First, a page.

Fashion + Throw-Away Culture

It’s time to throw out throw-away culture!

Arguably the principal issue facing society is climate change. Our environment is under threat with fast fashion and throw-away culture advancing the issue. One-use items are so commonplace nowadays. People’s go to when buying items are from the big brands; whose carbon footprints are jaw dropping. The fashion industry accounts for a whopping 10% of carbon emissions each year (IPCC). The waste produced by the industry places it just second to oil on the worst polluters. 

However, there are alternatives. Independent vintage sites and clothes are making a resurgence and seller sites like Depop are growing in popularity. Also, recycling clothes is one way to tackle the growing trend of throw away culture. Another way is for big sites to change their ways and become more sustainable. Whether this sustainability stems from using recycled material or offering ways to give back unwanted clothes. Ultimately though, there needs to be an individual focus on our own impact and changes we can make.

From trendy to trashy

Social media is a large influence for excess waste. There is a growing toxic mindset to want to be seen to have everything. Having new outfits for every new event has become a modern-day tendency. Influencers constantly post their new outfits on various social media sites. The trend of doing shopping haul videos is prominent and, though entertaining and popular, there needs to be a focus on the effect of them. It normalises buying inordinate amounts of clothing. This coupled with the offers from the big fashion sites for cheap clothing deepens this cultural issue.

There is no longer an emphasis on durability and quality but on quantity; to constantly have the newest trend. It lends itself to the staggering amounts of clothing ending up on landfill sites. As the old trends fade, the clothes go to the bin. According to a 2018 report by the Environmental Protection Agency Clothing and Footwear Waste Management over 9 million tons of clothing ended up on landfill sites.  

Retail giants can help reduce throw-away culture

However, this is not always the case and shouldn’t be. Shops could accommodate a better system and a more environmentally friendly mindset. For example Levi’s offer a return on old or unwanted denim jeans for recycling or reimagining. They even offer an incentive of a discount on your next order. Other store can easily replicate this smart strategy.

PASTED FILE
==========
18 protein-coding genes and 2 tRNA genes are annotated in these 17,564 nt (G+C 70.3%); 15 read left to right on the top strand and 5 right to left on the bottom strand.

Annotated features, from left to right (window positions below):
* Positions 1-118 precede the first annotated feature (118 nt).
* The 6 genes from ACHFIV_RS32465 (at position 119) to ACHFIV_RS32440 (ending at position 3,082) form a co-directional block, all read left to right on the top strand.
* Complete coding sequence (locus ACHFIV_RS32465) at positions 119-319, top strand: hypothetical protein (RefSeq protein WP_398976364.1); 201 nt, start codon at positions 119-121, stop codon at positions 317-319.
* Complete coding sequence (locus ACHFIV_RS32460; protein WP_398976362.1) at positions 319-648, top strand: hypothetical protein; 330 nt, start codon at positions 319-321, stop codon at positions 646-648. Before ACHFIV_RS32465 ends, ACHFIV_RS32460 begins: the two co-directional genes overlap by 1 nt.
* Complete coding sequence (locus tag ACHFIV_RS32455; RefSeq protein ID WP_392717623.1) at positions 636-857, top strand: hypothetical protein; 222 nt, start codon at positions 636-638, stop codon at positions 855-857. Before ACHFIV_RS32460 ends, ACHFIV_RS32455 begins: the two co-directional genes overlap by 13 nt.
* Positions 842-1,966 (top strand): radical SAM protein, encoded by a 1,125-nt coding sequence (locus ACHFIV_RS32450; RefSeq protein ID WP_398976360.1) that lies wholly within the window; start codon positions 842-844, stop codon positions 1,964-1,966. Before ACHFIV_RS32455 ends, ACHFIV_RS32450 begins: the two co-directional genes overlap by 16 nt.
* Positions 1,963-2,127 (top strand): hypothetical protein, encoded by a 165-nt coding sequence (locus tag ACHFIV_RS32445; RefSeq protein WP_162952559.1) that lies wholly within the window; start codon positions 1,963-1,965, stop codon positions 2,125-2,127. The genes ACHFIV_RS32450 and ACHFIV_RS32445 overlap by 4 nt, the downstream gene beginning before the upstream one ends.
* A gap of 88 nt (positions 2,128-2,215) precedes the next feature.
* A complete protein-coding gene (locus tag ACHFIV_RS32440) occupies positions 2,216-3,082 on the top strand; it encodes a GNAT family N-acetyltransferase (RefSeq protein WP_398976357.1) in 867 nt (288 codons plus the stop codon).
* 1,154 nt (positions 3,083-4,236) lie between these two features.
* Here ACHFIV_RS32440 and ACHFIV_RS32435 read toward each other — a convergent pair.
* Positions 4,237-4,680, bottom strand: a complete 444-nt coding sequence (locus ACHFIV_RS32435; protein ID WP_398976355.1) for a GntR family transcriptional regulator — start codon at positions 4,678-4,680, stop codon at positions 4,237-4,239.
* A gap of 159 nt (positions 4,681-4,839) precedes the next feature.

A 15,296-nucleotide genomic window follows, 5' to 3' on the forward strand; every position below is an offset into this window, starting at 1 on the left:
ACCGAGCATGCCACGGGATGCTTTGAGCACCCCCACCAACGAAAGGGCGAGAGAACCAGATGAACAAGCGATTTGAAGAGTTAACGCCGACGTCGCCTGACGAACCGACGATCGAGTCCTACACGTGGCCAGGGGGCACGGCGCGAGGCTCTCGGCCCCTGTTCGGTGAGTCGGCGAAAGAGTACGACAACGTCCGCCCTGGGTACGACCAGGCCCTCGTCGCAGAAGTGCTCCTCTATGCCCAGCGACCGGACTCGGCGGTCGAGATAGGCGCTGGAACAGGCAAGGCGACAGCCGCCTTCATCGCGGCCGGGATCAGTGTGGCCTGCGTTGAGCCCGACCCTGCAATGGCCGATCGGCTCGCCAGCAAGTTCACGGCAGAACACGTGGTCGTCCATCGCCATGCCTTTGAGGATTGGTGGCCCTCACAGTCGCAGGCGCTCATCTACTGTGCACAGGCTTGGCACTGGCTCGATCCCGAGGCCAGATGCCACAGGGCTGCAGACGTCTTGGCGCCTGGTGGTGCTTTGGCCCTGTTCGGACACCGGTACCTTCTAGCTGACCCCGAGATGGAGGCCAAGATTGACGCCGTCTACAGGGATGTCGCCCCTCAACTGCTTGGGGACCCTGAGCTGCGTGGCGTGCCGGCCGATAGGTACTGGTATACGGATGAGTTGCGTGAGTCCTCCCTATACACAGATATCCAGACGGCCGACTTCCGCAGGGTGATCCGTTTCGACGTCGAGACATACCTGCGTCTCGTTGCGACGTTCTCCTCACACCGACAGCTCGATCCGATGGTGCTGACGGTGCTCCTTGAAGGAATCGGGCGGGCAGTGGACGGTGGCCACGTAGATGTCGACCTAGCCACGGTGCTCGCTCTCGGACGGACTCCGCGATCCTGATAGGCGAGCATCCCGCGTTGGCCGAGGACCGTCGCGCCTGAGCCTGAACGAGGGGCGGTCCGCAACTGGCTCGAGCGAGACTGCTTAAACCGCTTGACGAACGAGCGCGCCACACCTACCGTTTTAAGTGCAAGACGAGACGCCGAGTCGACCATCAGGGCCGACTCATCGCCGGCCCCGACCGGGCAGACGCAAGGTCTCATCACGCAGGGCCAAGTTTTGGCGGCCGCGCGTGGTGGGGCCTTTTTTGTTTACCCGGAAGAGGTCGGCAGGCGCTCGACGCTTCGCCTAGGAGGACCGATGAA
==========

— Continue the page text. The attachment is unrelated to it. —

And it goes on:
To reduce a labels own waste and environmental impact should be a responsibility of the fashion industry. If stores offered a way to return clothes past the 30-day period, then the amount of clothes on landfill sites would reduce. In fact, for companies to make changes there needs to be legislation to enforce them to change. Considering the impact on the environment, legislation on controlling fast fashion and the waste produced should be created. Few companies will change by their own accord as it will cost to implement changes.

Out with the new and in with the old?

Another opportunity for reducing the amount of clothing in landfill is the use of vintage or second-hand sites. Some issues arise when using vintage sites. It is difficult to find items you are specifically looking for and even then, the sizes are limited. On the other hand, vintage sites do offer an individuality. There is an awareness that very few, if any, other of the same item being purchased exist.

It has also recently become trendier to buy and own ‘vintage’ clothes. Not only is it more sustainable but it also is often cheaper to thrift clothes; you get better quality for a smaller price tag. An article worth reading by Independent details some vintage sites to check out. Buying and selling old clothes means those clothes are not thrown out but recycled. Not only should buying second-hand become more commonplace but donating, up-cycling or selling your old clothes should become more prominent. 

Be part of the solution

Considering the continuous fluctuations of fashion trends, it tends to the swathes of unwanted and disused clothing. As well as this, the current focus on image, with social media exacerbating throw-away culture, it is understandable why people are constantly buying new things. However, the ultimate question which should be asked is; do you care more about your planet or your image?

If statistics were more vastly published and wider spread, then a larger proportion of the population would understand the impact of their own buying habits and hopefully change their ways. Influencers should promote thrift shopping; large retail giants should change their ways but for now a reduction by even 1 person is still a reduction. The understanding of your own impact needs to be heightened. You can make a difference and perhaps influence others to make changes for the better too. 

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